Mipham is director of Shambhala International, an umbrella organization representing over 100 meditation and study centers that was founded by his father, the renowned spiritual leader Chogyam Trungpa. His first book offers basic guidelines to meditation or peaceful abiding for those interested in learning more about Buddhist meditation. His instruction and discussion of the virtues of peaceful abiding are followed by suggestions for thematic contemplative meditations on topics such as birth, old age, and death. Having grown up in the United States but with traditional Tibetan training, Mipham is able to connect the traditional practice with the Western mind-set. He also brings a youthful spirit to his writing, with frequent use of outdoor sports (e.g., horseback riding, archery, golf, and hiking) to embellish his teachings metaphorically. Unfortunately, this work lacks the passion and depth so notable in his father's writings, and the text breaks little new ground. Those new to Tibetan Buddhism will find more inspirational reading in books by the Dalai Lama, and there is more in-depth instruction on Tibetan meditation practices in works such as Geshe Kelsang Gyatso's A Meditation Handbook. Recommended for libraries with large Buddhist collections.
--Annette Haines, Univ. of Michigan Lib., Ann Arbor
Copyright 2002 Reed Business Information, Inc.
Author interviews, book reviews, editors picks, and more. Read it now
Top customer reviews
There was a problem filtering reviews right now. Please try again later.
The book has four parts. Part One answers the question "Why Meditate?". In order to control and use our mind, we must discover how it works and train it to not go bucking wildly around, have knee-jerk reactions, or be overburdened by stress and a smorgasbord of emotions all the time. He explains that Buddhists believes that humans are inherently peaceful and our minds joyous and calm by nature. Through discovering and accepting life's four inherent qualities -impermanence, suffering, selflessness, and peace- through meditation, we can put our mind in this natural state. Part Two, "The Art of Peacefully Abiding", tells us how to meditate beginning with getting the correct posture, then placing our mind on the breath. There are several chapters of advice on how to keep one's mind on the breath, including chapters on boredom, laziness, procrastination, and staying focused.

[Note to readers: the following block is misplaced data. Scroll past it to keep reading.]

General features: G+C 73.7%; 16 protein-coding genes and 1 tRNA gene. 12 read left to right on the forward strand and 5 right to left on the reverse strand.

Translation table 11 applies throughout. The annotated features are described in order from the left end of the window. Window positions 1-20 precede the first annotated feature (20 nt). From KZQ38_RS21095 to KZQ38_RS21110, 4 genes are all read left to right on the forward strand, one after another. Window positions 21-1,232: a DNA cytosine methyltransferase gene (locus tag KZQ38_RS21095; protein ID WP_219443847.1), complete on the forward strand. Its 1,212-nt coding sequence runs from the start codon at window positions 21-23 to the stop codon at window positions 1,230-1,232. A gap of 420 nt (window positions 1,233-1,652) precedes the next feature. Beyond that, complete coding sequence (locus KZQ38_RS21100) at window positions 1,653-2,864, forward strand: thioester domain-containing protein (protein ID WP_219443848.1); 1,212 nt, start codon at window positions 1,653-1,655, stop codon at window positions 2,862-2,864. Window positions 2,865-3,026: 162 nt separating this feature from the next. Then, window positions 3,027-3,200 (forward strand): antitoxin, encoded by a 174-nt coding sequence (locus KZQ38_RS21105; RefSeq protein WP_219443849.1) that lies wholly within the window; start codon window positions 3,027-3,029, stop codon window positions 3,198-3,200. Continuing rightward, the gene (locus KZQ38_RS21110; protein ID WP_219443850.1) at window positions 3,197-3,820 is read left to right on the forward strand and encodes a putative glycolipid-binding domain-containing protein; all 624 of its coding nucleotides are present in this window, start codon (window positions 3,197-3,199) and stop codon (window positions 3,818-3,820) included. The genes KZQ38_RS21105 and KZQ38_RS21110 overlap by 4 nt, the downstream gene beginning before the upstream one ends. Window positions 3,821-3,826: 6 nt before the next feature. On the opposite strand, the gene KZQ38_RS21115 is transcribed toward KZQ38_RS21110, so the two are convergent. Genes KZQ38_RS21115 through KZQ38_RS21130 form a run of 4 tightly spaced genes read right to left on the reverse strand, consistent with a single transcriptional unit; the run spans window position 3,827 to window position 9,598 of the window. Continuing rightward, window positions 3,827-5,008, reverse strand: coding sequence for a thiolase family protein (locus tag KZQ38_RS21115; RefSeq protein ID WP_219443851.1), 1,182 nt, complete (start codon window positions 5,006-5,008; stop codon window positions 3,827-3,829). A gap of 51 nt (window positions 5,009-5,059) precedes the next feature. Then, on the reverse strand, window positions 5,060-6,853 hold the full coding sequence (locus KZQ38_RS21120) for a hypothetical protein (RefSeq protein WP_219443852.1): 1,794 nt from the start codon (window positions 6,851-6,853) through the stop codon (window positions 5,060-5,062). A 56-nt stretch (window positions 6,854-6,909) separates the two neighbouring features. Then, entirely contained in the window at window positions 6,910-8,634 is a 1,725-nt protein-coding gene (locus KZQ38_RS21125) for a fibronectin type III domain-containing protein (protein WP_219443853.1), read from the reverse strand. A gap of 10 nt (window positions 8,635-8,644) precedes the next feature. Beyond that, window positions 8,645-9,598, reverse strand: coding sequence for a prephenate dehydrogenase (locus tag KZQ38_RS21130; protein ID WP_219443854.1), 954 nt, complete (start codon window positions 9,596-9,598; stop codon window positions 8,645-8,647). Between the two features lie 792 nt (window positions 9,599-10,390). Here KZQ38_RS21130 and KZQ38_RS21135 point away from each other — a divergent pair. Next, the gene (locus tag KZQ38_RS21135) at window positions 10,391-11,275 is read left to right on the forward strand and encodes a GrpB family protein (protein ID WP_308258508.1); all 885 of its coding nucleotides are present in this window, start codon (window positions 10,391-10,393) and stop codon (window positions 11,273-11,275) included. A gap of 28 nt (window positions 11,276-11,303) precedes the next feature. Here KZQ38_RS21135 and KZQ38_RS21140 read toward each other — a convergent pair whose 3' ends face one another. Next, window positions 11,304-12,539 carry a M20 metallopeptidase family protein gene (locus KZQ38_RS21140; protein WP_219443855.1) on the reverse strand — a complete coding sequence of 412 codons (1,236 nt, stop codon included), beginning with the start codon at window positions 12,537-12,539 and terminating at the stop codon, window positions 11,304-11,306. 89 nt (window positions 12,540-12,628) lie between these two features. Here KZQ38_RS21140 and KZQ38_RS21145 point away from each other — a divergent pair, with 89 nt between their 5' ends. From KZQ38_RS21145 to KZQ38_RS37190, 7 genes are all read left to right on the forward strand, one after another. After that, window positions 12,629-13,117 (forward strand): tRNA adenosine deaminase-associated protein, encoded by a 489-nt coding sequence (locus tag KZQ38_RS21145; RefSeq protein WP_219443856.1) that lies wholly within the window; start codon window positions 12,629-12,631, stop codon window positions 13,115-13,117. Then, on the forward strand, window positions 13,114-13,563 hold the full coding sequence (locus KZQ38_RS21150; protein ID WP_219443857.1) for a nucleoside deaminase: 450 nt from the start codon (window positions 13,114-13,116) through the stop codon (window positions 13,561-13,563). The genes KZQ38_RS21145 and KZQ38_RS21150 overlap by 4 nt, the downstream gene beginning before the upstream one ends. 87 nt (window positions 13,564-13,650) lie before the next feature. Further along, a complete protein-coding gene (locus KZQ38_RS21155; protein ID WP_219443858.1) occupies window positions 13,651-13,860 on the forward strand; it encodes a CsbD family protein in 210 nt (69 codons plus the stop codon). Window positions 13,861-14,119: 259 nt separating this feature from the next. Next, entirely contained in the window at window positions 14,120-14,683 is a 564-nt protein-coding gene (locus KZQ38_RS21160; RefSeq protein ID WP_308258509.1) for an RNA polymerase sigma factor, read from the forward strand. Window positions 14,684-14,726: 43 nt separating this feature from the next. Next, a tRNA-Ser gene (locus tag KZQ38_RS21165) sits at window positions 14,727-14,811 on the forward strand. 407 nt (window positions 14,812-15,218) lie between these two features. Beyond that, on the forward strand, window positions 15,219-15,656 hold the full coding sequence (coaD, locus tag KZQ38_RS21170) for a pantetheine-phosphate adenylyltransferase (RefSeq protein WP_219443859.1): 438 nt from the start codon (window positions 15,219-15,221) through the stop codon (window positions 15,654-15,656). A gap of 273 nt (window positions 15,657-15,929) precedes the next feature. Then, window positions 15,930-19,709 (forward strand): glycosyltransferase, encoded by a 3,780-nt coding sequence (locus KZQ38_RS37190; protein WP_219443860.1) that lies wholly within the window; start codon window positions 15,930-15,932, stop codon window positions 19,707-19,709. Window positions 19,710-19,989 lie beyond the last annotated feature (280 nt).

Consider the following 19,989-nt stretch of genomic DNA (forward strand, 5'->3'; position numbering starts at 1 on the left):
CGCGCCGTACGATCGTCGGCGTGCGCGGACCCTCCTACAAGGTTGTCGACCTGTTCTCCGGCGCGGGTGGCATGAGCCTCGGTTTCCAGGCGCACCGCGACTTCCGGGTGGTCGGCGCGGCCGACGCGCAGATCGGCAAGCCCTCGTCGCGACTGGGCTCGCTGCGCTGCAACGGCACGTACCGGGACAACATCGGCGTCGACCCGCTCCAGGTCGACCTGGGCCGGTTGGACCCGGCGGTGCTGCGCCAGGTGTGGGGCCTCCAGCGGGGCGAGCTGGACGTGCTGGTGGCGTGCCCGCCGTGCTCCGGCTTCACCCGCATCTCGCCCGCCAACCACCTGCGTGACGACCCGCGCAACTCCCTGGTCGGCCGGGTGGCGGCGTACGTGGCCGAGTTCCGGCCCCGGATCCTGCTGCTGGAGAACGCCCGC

Part Three, "Turning the Mind Into an Ally", discusses contemplative mediation (AKA Vipassana), where the previous parts concerned Shamatha or "peaceful abiding". This part contains the most religious philosophy, about 75 pages of it in chapters 14-18. Mipham essentially presents a moral system, and we see how it relies upon meditation. Part Four is short and philosophical, concerning where meditation and its insights fit in the world. "Turning the Mind Into an Ally" is repetitive at times, but the author is probably just trying to be clear and emphatic. He gives good practical advice, anticipating all the pitfalls, difficulties, and questions that beginning meditators are likely to have. This was the first book I read about meditation, and I found it to be excellent practical advice on Shamatha and a nice introduction to the Buddhist beliefs behind it, whether or not you subscribe to them.